Activist, terrorist -- or opportunist?

Was a Green Party activist barred from flying because she was marked as a potential terrorist -- or simply because she was uncooperative?

Published November 5, 2001 7:34PM (EST)

When Green Party activist Nancy Oden was prohibited from boarding a flight at Bangor International Airport Thursday, some civil libertarians fumed that this was the first gross violation of civil rights under the new, so-called USA Patriot anti-terrorism measure signed by President Bush on Oct. 26.

Oden said she was singled out because of her public opposition to the bombing of Afghanistan, and was not allowed to board a plane to Chicago, where she was scheduled to address a Green Party USA convention.

"I was treated as if I were guilty just because Im a dissident and I speak out," she told the Bangor Daily News. "Theyre looking at me like I'm a terrorist and I'm just a peaceful person trying to go to a meeting in Chicago."

By Monday, a spam campaign was in full bloom, and left-wing Web sites were rallying to Oden's defense. "In a terrifying act of political repression, Bush has literally turned America's guns against law-abiding American citizens ... " says "We are outraged! Call the White House 202-456-1414 and Congress 202-224-3121 to demand an explanation!"

The Green Party USA, of which Oden is a member, is generally considered the left wing of the Green Party movement. Its 2000 platform, for example, was more radical than the one adopted by Ralph Nader, who ran on a platform approved by the Association of State Green Parties.

"I am shocked that U.S. military prevented one of our prominent Green Party members from attending the meeting in Chicago," said Elizabeth Fattah, in a statement that circulated widely via spam Monday. "I am outraged at the way the Bill of Rights is being trampled upon."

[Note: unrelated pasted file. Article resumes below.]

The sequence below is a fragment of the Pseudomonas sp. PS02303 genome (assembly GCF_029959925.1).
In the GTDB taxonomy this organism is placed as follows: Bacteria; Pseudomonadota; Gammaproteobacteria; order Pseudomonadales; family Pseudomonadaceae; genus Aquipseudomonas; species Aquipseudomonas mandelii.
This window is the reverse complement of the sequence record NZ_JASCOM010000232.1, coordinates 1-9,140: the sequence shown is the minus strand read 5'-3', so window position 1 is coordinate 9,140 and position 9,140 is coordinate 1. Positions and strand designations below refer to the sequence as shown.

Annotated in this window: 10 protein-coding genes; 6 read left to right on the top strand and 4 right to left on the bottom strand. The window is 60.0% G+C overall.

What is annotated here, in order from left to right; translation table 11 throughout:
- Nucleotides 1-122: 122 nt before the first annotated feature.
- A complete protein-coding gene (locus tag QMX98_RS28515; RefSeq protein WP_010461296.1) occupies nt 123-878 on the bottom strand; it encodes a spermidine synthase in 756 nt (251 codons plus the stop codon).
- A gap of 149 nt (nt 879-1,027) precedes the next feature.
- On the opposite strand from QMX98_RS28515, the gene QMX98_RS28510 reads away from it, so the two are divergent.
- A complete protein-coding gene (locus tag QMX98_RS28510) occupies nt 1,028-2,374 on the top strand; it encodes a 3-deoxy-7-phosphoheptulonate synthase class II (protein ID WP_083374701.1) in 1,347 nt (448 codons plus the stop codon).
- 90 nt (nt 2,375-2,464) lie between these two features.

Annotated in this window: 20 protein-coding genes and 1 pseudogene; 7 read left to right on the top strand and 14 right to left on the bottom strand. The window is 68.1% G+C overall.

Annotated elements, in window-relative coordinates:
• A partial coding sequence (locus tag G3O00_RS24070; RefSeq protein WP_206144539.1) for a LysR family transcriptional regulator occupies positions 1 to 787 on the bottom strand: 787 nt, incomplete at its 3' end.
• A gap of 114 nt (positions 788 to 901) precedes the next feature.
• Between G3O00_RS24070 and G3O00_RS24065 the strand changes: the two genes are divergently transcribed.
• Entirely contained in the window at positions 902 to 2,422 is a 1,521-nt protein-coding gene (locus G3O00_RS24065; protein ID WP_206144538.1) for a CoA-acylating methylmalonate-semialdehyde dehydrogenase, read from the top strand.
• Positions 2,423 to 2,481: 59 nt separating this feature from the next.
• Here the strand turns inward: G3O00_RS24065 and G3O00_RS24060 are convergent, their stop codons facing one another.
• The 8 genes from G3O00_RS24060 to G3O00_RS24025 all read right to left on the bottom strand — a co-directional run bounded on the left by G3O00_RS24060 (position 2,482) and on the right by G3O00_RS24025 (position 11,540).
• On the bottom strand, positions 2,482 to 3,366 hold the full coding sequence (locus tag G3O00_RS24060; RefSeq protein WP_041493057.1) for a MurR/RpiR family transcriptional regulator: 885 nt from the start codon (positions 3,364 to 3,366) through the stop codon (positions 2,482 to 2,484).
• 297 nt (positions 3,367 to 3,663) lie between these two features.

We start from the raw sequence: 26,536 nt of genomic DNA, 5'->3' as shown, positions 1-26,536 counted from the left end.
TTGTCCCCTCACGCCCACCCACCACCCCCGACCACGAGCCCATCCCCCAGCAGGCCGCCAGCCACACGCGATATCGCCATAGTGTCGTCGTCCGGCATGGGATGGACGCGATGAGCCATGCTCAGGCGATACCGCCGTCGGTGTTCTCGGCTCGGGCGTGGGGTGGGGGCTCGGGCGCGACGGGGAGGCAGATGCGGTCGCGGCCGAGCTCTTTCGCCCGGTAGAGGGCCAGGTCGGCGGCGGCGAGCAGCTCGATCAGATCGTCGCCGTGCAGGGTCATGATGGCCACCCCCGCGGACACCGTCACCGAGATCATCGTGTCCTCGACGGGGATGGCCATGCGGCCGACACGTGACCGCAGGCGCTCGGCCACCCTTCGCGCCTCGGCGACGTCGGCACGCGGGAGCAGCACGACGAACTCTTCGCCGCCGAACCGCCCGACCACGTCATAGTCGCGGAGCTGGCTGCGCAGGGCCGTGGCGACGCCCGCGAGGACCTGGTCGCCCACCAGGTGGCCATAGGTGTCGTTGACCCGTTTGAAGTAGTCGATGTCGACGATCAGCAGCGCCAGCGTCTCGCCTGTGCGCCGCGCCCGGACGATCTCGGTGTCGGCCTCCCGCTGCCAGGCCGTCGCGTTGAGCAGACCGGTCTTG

But airport and airline officials gave the Daily News a different account of the incident. "She was uncooperative during the screening process," said American Eagle spokesman Kurt Iverson, who added that Oden reportedly would not stand still when security staff tried to wave a metal-detecting wand over her. "Obviously if they cant submit to screening, [Federal Aviation Administration] regulations require that they not be allowed to board the plane."

There is no shortage of speculation about Oden; one camp argues vehemently that she really was a government target, and others say she's just a publicity hound. But the weirdest conspiracy theory of the day comes, not surprisingly, from the good people at the Free Republic, trying to link Oden to Osama bin Laden.

"I thought of that story about the terrorist Mohammed Atta and the trip to Maine? Then we had the report of terrorist in Maine. Come to find out there are 2 Green Parties in Maine and Nancy here is a little out in left field and at odds with the others in Maine. Why? Hummm ... There needs to be a complete looking into of this Green Party in Maine and Nancy Oden."

"Any reasonable American can see that the Greens are traitors!" writes one Free Republic poster. "Why haven't they *all* been arrested is what I want to know!?"

In her account of the incident to's Declan McCullagh, Oden describes a skirmish with a security guard that "insulted his little manhood," but denies she was uncooperative.

By Anthony York

Anthony York is Salon's Washington correspondent.

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